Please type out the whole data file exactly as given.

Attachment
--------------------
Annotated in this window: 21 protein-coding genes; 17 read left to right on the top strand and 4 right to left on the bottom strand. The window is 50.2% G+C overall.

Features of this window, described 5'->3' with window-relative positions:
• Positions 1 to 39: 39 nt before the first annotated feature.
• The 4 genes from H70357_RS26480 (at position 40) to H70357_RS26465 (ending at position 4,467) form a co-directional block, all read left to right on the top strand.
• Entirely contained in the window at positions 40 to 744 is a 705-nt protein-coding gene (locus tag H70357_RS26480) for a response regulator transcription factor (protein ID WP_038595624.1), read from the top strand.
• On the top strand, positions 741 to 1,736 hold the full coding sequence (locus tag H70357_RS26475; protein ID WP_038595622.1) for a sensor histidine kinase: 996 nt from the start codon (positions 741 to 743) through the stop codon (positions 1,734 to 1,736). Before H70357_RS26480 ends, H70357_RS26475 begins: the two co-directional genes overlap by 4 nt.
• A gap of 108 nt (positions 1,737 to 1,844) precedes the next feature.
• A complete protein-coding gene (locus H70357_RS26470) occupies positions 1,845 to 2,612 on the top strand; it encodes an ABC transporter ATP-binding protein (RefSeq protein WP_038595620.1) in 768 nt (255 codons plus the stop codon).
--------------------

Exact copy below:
Annotated in this window: 21 protein-coding genes; 17 read left to right on the top strand and 4 right to left on the bottom strand. The window is 50.2% G+C overall.

Features of this window, described 5'->3' with window-relative positions:
• Positions 1 to 39: 39 nt before the first annotated feature.
• The 4 genes from H70357_RS26480 (at position 40) to H70357_RS26465 (ending at position 4,467) form a co-directional block, all read left to right on the top strand.
• Entirely contained in the window at positions 40 to 744 is a 705-nt protein-coding gene (locus tag H70357_RS26480) for a response regulator transcription factor (protein ID WP_038595624.1), read from the top strand.
• On the top strand, positions 741 to 1,736 hold the full coding sequence (locus tag H70357_RS26475; protein ID WP_038595622.1) for a sensor histidine kinase: 996 nt from the start codon (positions 741 to 743) through the stop codon (positions 1,734 to 1,736). Before H70357_RS26480 ends, H70357_RS26475 begins: the two co-directional genes overlap by 4 nt.
• A gap of 108 nt (positions 1,737 to 1,844) precedes the next feature.
• A complete protein-coding gene (locus H70357_RS26470) occupies positions 1,845 to 2,612 on the top strand; it encodes an ABC transporter ATP-binding protein (RefSeq protein WP_038595620.1) in 768 nt (255 codons plus the stop codon).